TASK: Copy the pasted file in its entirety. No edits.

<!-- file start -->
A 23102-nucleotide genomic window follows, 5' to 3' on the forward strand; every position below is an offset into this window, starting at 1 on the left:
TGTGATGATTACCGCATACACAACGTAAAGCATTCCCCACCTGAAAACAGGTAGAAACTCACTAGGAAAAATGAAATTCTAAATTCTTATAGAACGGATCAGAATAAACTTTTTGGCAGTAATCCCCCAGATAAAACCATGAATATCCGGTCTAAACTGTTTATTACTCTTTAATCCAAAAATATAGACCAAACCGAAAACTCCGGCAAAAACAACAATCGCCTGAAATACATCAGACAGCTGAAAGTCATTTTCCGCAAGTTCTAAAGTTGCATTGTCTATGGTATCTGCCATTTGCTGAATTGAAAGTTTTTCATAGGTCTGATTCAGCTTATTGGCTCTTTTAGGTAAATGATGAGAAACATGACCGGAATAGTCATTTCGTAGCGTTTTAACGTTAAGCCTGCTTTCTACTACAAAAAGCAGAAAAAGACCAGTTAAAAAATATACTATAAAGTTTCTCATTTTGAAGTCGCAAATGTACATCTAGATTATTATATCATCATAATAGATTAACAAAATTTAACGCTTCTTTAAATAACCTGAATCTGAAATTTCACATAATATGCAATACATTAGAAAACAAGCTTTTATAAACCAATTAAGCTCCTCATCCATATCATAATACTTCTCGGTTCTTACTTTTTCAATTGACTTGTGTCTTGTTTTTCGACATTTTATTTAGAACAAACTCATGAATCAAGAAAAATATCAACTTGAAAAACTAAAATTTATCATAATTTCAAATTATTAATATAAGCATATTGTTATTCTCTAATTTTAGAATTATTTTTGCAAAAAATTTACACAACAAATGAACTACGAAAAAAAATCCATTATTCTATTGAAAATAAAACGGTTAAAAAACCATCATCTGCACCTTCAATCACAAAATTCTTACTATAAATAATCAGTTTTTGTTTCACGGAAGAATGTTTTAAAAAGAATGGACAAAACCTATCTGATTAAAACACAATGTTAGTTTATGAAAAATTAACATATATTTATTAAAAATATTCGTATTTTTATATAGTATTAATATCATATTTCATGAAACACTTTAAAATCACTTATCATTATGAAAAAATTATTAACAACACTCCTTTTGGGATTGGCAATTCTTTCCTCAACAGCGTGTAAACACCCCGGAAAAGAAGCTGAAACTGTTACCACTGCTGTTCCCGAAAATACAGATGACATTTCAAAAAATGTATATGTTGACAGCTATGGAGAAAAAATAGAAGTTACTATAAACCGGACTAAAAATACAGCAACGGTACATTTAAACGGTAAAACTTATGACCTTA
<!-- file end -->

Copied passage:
A 23102-nucleotide genomic window follows, 5' to 3' on the forward strand; every position below is an offset into this window, starting at 1 on the left:
TGTGATGATTACCGCATACACAACGTAAAGCATTCCCCACCTGAAAACAGGTAGAAACTCACTAGGAAAAATGAAATTCTAAATTCTTATAGAACGGATCAGAATAAACTTTTTGGCAGTAATCCCCCAGATAAAACCATGAATATCCGGTCTAAACTGTTTATTACTCTTTAATCCAAAAATATAGACCAAACCGAAAACTCCGGCAAAAACAACAATCGCCTGAAATACATCAGACAGCTGAAAGTCATTTTCCGCAAGTTCTAAAGTTGCATTGTCTATGGTATCTGCCATTTGCTGAATTGAAAGTTTTTCATAGGTCTGATTCAGCTTATTGGCTCTTTTAGGTAAATGATGAGAAACATGACCGGAATAGTCATTTCGTAGCGTTTTAACGTTAAGCCTGCTTTCTACTACAAAAAGCAGAAAAAGACCAGTTAAAAAATATACTATAAAGTTTCTCATTTTGAAGTCGCAAATGTACATCTAGATTATTATATCATCATAATAGATTAACAAAATTTAACGCTTCTTTAAATAACCTGAATCTGAAATTTCACATAATATGCAATACATTAGAAAACAAGCTTTTATAAACCAATTAAGCTCCTCATCCATATCATAATACTTCTCGGTTCTTACTTTTTCAATTGACTTGTGTCTTGTTTTTCGACATTTTATTTAGAACAAACTCATGAATCAAGAAAAATATCAACTTGAAAAACTAAAATTTATCATAATTTCAAATTATTAATATAAGCATATTGTTATTCTCTAATTTTAGAATTATTTTTGCAAAAAATTTACACAACAAATGAACTACGAAAAAAAATCCATTATTCTATTGAAAATAAAACGGTTAAAAAACCATCATCTGCACCTTCAATCACAAAATTCTTACTATAAATAATCAGTTTTTGTTTCACGGAAGAATGTTTTAAAAAGAATGGACAAAACCTATCTGATTAAAACACAATGTTAGTTTATGAAAAATTAACATATATTTATTAAAAATATTCGTATTTTTATATAGTATTAATATCATATTTCATGAAACACTTTAAAATCACTTATCATTATGAAAAAATTATTAACAACACTCCTTTTGGGATTGGCAATTCTTTCCTCAACAGCGTGTAAACACCCCGGAAAAGAAGCTGAAACTGTTACCACTGCTGTTCCCGAAAATACAGATGACATTTCAAAAAATGTATATGTTGACAGCTATGGAGAAAAAATAGAAGTTACTATAAACCGGACTAAAAATACAGCAACGGTACATTTAAACGGTAAAACTTATGACCTTA